The fire union official called the act “about as cowardly as it gets.”
Speaking to media outlets Monday, July 18, Cincinnati Fire Union President Matt Alter was referring to a firefighter who was hit by a bullet in the helmet while responding to a fire in Avondale early Sunday, July 17.
Although the shooting remains under investigation — authorities have yet to determine whether the firefighter was targeted, or the victim of a random shooting — Alter said attacks on public safety officials are the new reality, and that deliberately shooting a firefighter represents a threat to everyone’s safety.
Alter’s remarks echo a reality in Orange County and throughout the nation following the recent assassinations of eight police officers in Dallas and Baton Rouge: Along with their brethren in law enforcement, fire department personnel, too, are in a heightened state of alert.
Such hate, thankfully, has yet to result in a firefighter in O.C. being attacked simply for doing his or her job.
In the Cincinnati incident July 17, firefighters on the scene of a blaze in a vacant home in Avondale reported hearing four to six shots. One of them was struck by a bullet just above the brim of his helmet. The bullet did not penetrate it.
That incident was one of two scares over the weekend of July 16-17 in Cincinnati, according to media reports. Alter said a threatening gesture made to firefighters during a separate incident in Avondale remains under investigation.
A few weeks ago, a bullet grazed a firefighter who was treating a patient in an ambulance in Milwaukee.
Closer to home, two firefighters in San Diego were stabbed last year by an irate man who had been called to a trolley station to deal with an intoxicated man.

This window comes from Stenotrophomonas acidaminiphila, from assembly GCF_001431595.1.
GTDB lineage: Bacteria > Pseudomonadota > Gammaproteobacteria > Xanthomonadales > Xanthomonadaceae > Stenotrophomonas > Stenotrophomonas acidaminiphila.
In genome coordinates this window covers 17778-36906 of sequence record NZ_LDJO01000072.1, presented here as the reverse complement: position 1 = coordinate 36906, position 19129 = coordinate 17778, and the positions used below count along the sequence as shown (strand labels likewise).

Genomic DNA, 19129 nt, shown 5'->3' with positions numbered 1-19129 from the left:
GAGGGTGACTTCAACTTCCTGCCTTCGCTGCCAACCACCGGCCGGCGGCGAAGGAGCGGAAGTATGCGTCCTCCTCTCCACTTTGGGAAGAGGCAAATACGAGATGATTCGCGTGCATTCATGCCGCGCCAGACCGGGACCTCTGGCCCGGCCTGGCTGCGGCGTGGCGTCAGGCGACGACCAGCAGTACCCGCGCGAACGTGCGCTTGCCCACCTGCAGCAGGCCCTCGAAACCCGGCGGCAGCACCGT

Ryan Allen Jones was sentenced in March 2016 to more than 23 years in prison (he was a third-striker) for seriously wounding the firefighters in the incident on June 24, 2015.
On Monday, July 18, a letter written by Garden Grove Fire Chief Tom Schultz to his department’s 92 firefighters and other employees that referenced the shootings in Dallas and Baton Rouge was posted on the GGFD’s Facebook page.
“We continue to stand by our brothers (and sisters) at the GGPD during these challenging times,” the letter read, in part. “To all members of the GGFD, continue to have a high level of situational awareness and stay safe. Continue to serve the community, but also make sure you take care of each other.”
In an interview, Schultz said he wanted to encourage his firefighters to be at the “highest level” of awareness.
“I have a hard time getting my head around why this (violence against first responders) is happening,” Schultz said. “Our guys (police and fire) are out there every day trying to make a difference and help the community.”
Schultz said firefighters and police officers are part of one big family.
“My mindset is this,” Schultz said. “The fire department and police department are tied together by a bond to commit to serving the public. I want my firefighters to understand that in executing their oath to protect this city…that they utilize all their training to keep themselves safe.
“So many times, calls end up as ‘routine,’” Schultz continued. “Especially in these times, I don’t want complacency to become the norm.”